Another early attribution was made in 1838 by L. Vernon Harcourt (in his “The doctrine of the Deluge: vindicating the scriptural account from the doubts which have recently been cast upon it by geological speculations” (1838 London: Longmans. pp. 250) to the tortoise Chukwa supporting Mount Meru. Chukwa is often conflated in Hindu versions with Maha-padma (or Maha-pudma) the world-elephant mentioned in the Ramayana.
Nor was this the earliest record in modern times of the tale, in 1678-1680 Jaspar Danckaerts is said to have recorded the World Turtle myth of the Lenape Delaware Indians as follows
The Huron however have a snapping turtle tale where various animals are sent diving to find earth. Unfortunately all of the animals drown except for toad who makes it back with earth in its mouth, which is then set on the back of the turtle and which then grows into land.
Another native American Indian tradition with the turtle motif is the Iroquois Creation Myth that goes as follows:
One variant version is where the Turtle instead of diving down for earth , is a Creator of land by pushing up the earth from the ocean bed (you could say this is a case of splitting hairs or semantics)… and we find this version among the Austronesian-speaking Orokolo of Kerema in southern New Guinea (see Orokolo genesis: an account of the origin of the world and of the people of Niugini as told in Hiri Motu).
India and its legacy of Vedic or Hindu myths have diverse versions of the world turtle known as Kurma or Kurmaraja, as well as turtle iconographic ideas and symbolism. The Shatapatha Brahmana identifies the earth as its lower shell, the atmosphere as its body and the vault of heaven as its upper shell. A particularly important version is the Legend of the Churning of the Ocean Milk (a.k.a. Samudra manthan myth), is the account where the gods have lost the kingdom of heaven and their immortality and to regain the elixir, they must churn the Ocean, and in which the serpent Vasuki is used as the churning rope, Mount Mandara as the churning staff, and Vishnu taking the form of the turtle Kurma, bore the mountain on his back as they churned the waters from which the elixir of immortality among other things, finally emerge. Japan also has a Churning of the Ocean myth as well but in which the turtle does not feature at all, which could be suggestive of either the easterly limits of the distribution of the turtle cosmology and that since the Japanese Izanagi and Izanami myth cycle that is a type of Ocean Churning myth, pre-dates the version that is seen on the Cambodian Angkor Wat temple reliefs, it may represent the more archaic version before the consolidation of themes, or else … the Turtle actor was transformed en route with the transmission of Buddhism to the edges of East Asia. The story of the Historical Buddha’s birth as a tortoise (in his past lives, before becoming the Buddha) is featured in Indian reliefs of the first gallery balustrade, where a total of five panels present the culminating scenes from a story called the Kaccapavadana. According to Hindu scriptures, the great sage Kasyapa (Sanskrit for tortoise) is the father of Aditya, the Sun. The legacy of the Indo-European or Indo-Iranian solar kings, Kasyapa as a Buddhist motif absorbs the solar symbolism of the Surya-sun princes, and is appropriated as an iconic representation of the past life of the Sakyamuni, who was sometimes called the “Kinsman of the Sun” (Adityabandu).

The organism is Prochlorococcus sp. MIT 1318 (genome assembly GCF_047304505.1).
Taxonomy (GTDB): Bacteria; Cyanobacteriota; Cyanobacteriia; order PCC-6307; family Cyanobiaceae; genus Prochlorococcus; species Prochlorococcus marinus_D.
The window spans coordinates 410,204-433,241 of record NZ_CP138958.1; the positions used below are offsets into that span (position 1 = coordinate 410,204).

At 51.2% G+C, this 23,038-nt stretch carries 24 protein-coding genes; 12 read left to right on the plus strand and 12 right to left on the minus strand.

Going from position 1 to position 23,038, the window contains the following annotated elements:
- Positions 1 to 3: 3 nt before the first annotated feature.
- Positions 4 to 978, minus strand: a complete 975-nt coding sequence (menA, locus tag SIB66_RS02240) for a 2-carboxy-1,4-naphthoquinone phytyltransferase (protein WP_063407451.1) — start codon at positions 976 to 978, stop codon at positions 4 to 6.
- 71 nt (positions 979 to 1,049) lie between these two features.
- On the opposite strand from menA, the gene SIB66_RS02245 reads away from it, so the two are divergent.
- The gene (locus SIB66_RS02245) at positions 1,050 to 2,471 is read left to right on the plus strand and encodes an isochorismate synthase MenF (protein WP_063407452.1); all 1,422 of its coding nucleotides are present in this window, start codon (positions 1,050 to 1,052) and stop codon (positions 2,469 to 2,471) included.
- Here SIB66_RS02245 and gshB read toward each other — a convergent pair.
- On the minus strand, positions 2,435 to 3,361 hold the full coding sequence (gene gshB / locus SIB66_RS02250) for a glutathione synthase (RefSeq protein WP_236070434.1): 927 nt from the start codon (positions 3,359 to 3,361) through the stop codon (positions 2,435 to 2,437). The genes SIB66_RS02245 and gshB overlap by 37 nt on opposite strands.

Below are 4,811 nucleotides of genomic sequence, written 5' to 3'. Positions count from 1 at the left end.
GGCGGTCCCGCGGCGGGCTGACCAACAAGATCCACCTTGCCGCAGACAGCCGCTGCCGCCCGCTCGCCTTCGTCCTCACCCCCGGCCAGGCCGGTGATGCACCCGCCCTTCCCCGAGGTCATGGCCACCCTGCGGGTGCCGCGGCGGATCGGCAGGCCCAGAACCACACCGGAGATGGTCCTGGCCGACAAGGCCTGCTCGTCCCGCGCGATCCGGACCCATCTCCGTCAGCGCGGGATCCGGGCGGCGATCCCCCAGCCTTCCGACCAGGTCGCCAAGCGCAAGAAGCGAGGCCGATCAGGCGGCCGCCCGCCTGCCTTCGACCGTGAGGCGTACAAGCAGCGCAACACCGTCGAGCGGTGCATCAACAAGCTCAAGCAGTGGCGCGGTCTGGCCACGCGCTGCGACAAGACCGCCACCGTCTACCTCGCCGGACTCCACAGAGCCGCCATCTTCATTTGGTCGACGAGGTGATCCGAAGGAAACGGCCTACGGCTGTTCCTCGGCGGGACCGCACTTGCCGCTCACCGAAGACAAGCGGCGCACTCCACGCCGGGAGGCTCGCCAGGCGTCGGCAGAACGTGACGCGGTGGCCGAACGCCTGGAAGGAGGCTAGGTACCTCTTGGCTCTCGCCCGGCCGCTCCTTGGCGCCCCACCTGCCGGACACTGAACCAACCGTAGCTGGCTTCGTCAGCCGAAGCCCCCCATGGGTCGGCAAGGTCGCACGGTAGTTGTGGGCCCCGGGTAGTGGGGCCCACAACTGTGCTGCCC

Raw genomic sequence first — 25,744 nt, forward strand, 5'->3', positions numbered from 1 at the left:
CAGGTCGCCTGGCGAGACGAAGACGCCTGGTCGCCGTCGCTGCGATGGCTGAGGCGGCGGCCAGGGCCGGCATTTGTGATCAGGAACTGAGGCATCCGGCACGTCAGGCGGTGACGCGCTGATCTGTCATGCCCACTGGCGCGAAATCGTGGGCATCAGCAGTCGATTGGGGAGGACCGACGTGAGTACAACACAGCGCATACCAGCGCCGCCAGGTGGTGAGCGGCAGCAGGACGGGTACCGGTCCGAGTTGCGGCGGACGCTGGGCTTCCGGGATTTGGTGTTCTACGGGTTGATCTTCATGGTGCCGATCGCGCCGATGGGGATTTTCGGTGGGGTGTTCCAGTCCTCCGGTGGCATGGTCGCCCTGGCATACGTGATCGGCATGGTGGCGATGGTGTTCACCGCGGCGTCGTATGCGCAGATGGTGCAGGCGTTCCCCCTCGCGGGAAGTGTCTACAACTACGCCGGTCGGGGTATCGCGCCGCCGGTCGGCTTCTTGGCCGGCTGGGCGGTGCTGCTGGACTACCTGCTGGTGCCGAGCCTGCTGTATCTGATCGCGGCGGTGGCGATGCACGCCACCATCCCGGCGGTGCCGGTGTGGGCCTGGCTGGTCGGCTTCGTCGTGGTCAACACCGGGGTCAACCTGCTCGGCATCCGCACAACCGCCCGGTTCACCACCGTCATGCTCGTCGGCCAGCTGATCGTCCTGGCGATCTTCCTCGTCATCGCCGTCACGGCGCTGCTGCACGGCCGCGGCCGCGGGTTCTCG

Close by India is the Santal oral tradition and version (Santals are a Mundaic tribe of Bengal):
“A version of the churning of the Sea of Milk from India is shown in Figure 15.9. Here, the demons appear animal-headed, on the right, holding the heads of Vasuki. Sun, Moon, and Lotus appear below the turtle with a number of other figures, many known in other contexts as asterisms. That may be what is intended here. Turning now to cosmic turtles in other contexts, Figure 15.10a shows the Indian turtle as world supporter, with the cobra wrapped around its neck. The layers of heaven and earth are clearly shown with supporting elephants all surmounted by a pyramid.
“Vishnu’s second avatar was Kurma the Turtle. Kurma the Turtle came to help the Devas obtain the nectar of immortality. To churn the sea into nectar, a giant snake was used as a rope and Mount Mandara was used as a rod. When the mountain began to sink, they called upon Vishnu to help them. He incarnated as a turtle and supported the mountain on his back, so that the nectar of immortality could manifest…” — Turtle Stories
David H Kelley makes a detailed scrutiny of the turtle theme:
(2) the snakes are sometimes dragon-like, and one of them may be five-or seven-headed;
(3) a pillar or tree or lotus on the turtle(s carapace (the snakes are sometimes wrapped around this pillar);
(4) the snake used as a rotator of the pole to stir the Sea of Milk (Milky Way);
(5) opposing “teams ” of “gods and “demons”pulling on the snake;
(6) a god, born from the carapace or from the lotus;
(7) symbols of Sun and Moon, close by;
(8) representations of asterisms, particularly the 28 lunar mansions and the 12 zodiacal signs;
(9) an associated god in dance position;
(10) magic squares, especially those of 3 and 5;
(11) identification of Orion’s Belt as part of the turtle;
(12) association with a fire god;
(13 association with a fire god;
(14) orientation to the cardinal directions.
Manikka (1996 p. 33) points out points out that Kurma was one of the incarnations (avatars) of Vishnu and is described as “half a globe,” She also emphasizes (pp. 36-37) that Varahamihira refers to the Earth as a “ball” in the “starry sphere” and identifies the asuras with the South Pole and the devas with Mt. Sumeru or Meru as the North Pole. She says that Khmers tended to identify Meru with Mt Mandara (mannikka 1996, Ch 2, fn 8, p. 305), but she maintains that “Meru is the north-south axis of the world and Mandara is not”. Mandara is said to be the mountain that was “uprooted and brought to the shores of the Sea of Milk to serve as the churning pivot.” In the context that Mannikka has shown, it would seem that the uprooting of Mt Mandara should have an astronomical significance. It would also seem that the identification of Mandara and Meru might be related to the Khmer contention that Suryavarman II was inaugrating a new World Age–a return tto the conditions before the uprooting of Mandara at the beginning of the Kali-Yuga era.